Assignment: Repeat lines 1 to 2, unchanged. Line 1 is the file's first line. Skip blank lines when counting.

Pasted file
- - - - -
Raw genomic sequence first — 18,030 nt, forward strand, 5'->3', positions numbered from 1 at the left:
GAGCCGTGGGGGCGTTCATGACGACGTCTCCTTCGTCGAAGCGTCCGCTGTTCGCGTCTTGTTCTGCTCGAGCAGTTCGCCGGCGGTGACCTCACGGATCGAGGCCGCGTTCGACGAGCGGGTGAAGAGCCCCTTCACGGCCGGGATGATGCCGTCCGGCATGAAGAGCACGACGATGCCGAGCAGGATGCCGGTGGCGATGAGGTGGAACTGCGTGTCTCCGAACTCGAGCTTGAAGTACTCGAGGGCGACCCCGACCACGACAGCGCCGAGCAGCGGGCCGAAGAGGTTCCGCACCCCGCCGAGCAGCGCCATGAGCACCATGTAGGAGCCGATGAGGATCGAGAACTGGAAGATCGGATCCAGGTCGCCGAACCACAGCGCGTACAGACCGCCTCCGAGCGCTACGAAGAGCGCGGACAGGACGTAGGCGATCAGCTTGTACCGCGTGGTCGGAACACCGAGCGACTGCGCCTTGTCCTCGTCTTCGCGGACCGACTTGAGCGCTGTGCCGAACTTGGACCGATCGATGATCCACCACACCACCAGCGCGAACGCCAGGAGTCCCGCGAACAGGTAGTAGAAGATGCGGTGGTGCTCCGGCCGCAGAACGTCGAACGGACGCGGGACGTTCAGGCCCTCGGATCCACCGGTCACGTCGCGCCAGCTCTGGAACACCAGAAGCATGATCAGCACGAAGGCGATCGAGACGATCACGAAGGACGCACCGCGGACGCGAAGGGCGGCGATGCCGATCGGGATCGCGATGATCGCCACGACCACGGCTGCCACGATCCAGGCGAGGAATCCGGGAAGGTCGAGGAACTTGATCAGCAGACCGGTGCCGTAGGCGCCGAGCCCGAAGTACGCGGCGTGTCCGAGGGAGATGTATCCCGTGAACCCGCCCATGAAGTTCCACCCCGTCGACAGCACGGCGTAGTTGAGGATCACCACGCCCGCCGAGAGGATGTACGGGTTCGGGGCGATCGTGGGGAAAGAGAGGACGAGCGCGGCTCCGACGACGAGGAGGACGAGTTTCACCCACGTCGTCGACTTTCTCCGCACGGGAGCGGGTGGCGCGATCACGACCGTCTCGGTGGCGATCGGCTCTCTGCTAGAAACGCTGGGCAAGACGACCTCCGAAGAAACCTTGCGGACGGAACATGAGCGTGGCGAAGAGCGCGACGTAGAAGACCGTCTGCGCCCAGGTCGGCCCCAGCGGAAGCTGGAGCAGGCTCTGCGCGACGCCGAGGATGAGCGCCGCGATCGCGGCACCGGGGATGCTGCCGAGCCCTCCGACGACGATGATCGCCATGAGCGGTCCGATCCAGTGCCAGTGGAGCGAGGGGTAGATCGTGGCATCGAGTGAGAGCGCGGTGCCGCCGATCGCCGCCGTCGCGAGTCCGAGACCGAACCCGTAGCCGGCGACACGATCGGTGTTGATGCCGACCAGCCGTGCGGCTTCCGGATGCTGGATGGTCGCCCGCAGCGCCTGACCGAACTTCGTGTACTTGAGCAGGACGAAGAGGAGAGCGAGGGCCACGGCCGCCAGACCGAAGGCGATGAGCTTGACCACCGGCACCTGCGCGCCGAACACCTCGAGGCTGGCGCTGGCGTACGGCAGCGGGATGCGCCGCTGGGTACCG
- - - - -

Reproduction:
Raw genomic sequence first — 18,030 nt, forward strand, 5'->3', positions numbered from 1 at the left:
GAGCCGTGGGGGCGTTCATGACGACGTCTCCTTCGTCGAAGCGTCCGCTGTTCGCGTCTTGTTCTGCTCGAGCAGTTCGCCGGCGGTGACCTCACGGATCGAGGCCGCGTTCGACGAGCGGGTGAAGAGCCCCTTCACGGCCGGGATGATGCCGTCCGGCATGAAGAGCACGACGATGCCGAGCAGGATGCCGGTGGCGATGAGGTGGAACTGCGTGTCTCCGAACTCGAGCTTGAAGTACTCGAGGGCGACCCCGACCACGACAGCGCCGAGCAGCGGGCCGAAGAGGTTCCGCACCCCGCCGAGCAGCGCCATGAGCACCATGTAGGAGCCGATGAGGATCGAGAACTGGAAGATCGGATCCAGGTCGCCGAACCACAGCGCGTACAGACCGCCTCCGAGCGCTACGAAGAGCGCGGACAGGACGTAGGCGATCAGCTTGTACCGCGTGGTCGGAACACCGAGCGACTGCGCCTTGTCCTCGTCTTCGCGGACCGACTTGAGCGCTGTGCCGAACTTGGACCGATCGATGATCCACCACACCACCAGCGCGAACGCCAGGAGTCCCGCGAACAGGTAGTAGAAGATGCGGTGGTGCTCCGGCCGCAGAACGTCGAACGGACGCGGGACGTTCAGGCCCTCGGATCCACCGGTCACGTCGCGCCAGCTCTGGAACACCAGAAGCATGATCAGCACGAAGGCGATCGAGACGATCACGAAGGACGCACCGCGGACGCGAAGGGCGGCGATGCCGATCGGGATCGCGATGATCGCCACGACCACGGCTGCCACGATCCAGGCGAGGAATCCGGGAAGGTCGAGGAACTTGATCAGCAGACCGGTGCCGTAGGCGCCGAGCCCGAAGTACGCGGCGTGTCCGAGGGAGATGTATCCCGTGAACCCGCCCATGAAGTTCCACCCCGTCGACAGCACGGCGTAGTTGAGGATCACCACGCCCGCCGAGAGGATGTACGGGTTCGGGGCGATCGTGGGGAAAGAGAGGACGAGCGCGGCTCCGACGACGAGGAGGACGAGTTTCACCCACGTCGTCGACTTTCTCCGCACGGGAGCGGGTGGCGCGATCACGACCGTCTCGGTGGCGATCGGCTCTCTGCTAGAAACGCTGGGCAAGACGACCTCCGAAGAAACCTTGCGGACGGAACATGAGCGTGGCGAAGAGCGCGACGTAGAAGACCGTCTGCGCCCAGGTCGGCCCCAGCGGAAGCTGGAGCAGGCTCTGCGCGACGCCGAGGATGAGCGCCGCGATCGCGGCACCGGGGATGCTGCCGAGCCCTCCGACGACGATGATCGCCATGAGCGGTCCGATCCAGTGCCAGTGGAGCGAGGGGTAGATCGTGGCATCGAGTGAGAGCGCGGTGCCGCCGATCGCCGCCGTCGCGAGTCCGAGACCGAACCCGTAGCCGGCGACACGATCGGTGTTGATGCCGACCAGCCGTGCGGCTTCCGGATGCTGGATGGTCGCCCGCAGCGCCTGACCGAACTTCGTGTACTTGAGCAGGACGAAGAGGAGAGCGAGGGCCACGGCCGCCAGACCGAAGGCGATGAGCTTGACCACCGGCACCTGCGCGCCGAACACCTCGAGGCTGGCGCTGGCGTACGGCAGCGGGATGCGCCGCTGGGTACCG